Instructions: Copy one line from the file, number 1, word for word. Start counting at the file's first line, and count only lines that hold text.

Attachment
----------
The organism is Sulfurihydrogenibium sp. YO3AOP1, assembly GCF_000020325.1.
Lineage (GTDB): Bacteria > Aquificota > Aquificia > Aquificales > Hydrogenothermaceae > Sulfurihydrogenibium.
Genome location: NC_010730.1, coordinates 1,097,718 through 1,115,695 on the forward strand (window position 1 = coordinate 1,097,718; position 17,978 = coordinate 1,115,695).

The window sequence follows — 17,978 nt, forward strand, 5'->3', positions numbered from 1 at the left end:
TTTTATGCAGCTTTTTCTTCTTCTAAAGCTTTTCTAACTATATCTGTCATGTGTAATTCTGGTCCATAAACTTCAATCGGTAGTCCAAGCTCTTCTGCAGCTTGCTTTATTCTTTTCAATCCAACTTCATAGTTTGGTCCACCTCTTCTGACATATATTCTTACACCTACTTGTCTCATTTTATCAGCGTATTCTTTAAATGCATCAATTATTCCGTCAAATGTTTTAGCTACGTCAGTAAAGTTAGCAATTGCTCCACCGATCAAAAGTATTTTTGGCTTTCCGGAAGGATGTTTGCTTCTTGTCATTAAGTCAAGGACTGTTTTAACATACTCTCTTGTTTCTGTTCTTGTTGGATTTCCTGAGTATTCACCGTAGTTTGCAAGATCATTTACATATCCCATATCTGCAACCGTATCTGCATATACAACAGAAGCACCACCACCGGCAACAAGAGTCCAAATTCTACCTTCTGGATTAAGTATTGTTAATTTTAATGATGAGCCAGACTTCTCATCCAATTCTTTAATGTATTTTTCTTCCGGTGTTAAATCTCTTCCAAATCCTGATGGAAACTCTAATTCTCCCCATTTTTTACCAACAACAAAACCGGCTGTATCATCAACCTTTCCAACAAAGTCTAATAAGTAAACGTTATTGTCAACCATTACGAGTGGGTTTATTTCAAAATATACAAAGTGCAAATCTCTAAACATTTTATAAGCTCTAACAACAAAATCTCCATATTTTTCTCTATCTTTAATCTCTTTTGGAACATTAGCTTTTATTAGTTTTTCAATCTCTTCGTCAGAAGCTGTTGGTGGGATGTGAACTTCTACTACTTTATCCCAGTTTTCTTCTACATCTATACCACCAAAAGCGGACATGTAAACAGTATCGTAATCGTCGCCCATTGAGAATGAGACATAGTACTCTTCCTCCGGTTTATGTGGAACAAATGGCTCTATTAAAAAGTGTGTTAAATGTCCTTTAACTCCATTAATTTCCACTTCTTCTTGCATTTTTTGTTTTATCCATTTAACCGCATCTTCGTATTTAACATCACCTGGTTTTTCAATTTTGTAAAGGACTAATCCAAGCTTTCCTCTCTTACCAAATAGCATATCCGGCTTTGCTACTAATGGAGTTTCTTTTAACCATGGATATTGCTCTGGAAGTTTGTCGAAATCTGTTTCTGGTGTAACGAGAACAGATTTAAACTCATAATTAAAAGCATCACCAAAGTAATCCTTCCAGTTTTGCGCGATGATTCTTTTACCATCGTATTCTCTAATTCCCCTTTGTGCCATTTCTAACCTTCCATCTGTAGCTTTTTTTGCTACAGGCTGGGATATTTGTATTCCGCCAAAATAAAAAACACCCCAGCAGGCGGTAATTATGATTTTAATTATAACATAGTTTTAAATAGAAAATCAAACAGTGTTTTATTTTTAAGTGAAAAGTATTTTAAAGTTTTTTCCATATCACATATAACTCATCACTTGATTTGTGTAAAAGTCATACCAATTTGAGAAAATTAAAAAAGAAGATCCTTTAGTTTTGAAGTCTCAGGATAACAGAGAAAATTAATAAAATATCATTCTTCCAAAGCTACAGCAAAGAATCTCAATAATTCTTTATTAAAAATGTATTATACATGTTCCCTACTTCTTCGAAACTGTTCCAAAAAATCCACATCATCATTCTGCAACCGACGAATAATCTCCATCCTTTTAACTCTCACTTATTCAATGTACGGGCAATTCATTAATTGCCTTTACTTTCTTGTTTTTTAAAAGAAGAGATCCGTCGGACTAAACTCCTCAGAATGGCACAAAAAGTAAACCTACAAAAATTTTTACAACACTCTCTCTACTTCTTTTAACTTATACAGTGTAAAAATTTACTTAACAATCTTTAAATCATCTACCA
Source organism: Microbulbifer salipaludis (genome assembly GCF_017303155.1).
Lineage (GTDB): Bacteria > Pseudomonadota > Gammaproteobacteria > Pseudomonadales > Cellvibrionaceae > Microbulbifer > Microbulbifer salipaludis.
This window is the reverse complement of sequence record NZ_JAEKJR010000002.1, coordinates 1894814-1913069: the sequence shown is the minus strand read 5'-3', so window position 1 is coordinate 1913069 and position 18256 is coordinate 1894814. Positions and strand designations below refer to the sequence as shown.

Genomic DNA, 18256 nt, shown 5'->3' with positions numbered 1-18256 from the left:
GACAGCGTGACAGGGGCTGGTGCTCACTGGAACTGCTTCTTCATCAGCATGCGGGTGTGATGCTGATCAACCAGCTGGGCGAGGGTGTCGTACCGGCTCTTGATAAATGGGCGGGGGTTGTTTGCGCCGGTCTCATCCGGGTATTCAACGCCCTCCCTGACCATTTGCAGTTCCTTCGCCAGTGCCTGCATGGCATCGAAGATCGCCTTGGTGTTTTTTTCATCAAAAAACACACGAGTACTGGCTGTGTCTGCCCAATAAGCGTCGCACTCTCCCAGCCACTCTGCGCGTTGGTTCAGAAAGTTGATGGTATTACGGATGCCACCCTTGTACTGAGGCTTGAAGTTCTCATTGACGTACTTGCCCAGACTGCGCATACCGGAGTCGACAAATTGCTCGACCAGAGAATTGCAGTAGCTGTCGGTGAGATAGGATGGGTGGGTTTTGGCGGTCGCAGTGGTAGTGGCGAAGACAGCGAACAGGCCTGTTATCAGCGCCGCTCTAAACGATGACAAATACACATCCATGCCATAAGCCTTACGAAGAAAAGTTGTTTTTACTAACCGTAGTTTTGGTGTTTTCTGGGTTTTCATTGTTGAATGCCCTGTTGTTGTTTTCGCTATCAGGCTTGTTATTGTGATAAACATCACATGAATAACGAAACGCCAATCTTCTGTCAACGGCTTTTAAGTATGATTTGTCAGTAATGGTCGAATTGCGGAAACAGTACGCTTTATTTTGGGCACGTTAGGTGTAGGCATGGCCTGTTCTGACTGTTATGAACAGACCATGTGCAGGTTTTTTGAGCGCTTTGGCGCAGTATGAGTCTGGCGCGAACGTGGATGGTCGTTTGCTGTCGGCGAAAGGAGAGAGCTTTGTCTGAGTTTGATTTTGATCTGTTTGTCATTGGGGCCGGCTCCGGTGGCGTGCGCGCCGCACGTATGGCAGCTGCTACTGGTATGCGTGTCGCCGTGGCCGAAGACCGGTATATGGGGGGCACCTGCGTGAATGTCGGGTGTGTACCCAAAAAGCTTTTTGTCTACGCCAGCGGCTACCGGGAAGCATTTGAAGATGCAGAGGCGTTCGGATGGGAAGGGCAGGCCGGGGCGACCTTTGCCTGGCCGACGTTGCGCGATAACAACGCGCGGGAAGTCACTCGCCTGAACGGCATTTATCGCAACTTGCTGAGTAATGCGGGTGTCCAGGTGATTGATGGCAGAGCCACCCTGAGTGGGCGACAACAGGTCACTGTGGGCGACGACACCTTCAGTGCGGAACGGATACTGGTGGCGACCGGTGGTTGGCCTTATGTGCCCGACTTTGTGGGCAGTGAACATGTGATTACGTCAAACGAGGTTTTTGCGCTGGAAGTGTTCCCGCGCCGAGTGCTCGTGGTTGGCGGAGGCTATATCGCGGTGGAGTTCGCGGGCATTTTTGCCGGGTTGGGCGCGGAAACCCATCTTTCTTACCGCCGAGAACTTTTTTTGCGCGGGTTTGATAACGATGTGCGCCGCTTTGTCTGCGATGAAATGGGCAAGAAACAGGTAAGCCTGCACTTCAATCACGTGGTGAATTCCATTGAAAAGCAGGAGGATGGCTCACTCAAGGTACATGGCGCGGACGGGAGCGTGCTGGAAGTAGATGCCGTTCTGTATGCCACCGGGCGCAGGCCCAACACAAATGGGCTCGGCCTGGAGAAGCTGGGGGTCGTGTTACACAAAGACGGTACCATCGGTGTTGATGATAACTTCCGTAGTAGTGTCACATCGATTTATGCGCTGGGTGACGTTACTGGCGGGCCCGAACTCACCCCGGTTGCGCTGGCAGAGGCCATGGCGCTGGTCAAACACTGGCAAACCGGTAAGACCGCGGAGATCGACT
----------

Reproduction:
The organism is Sulfurihydrogenibium sp. YO3AOP1, assembly GCF_000020325.1.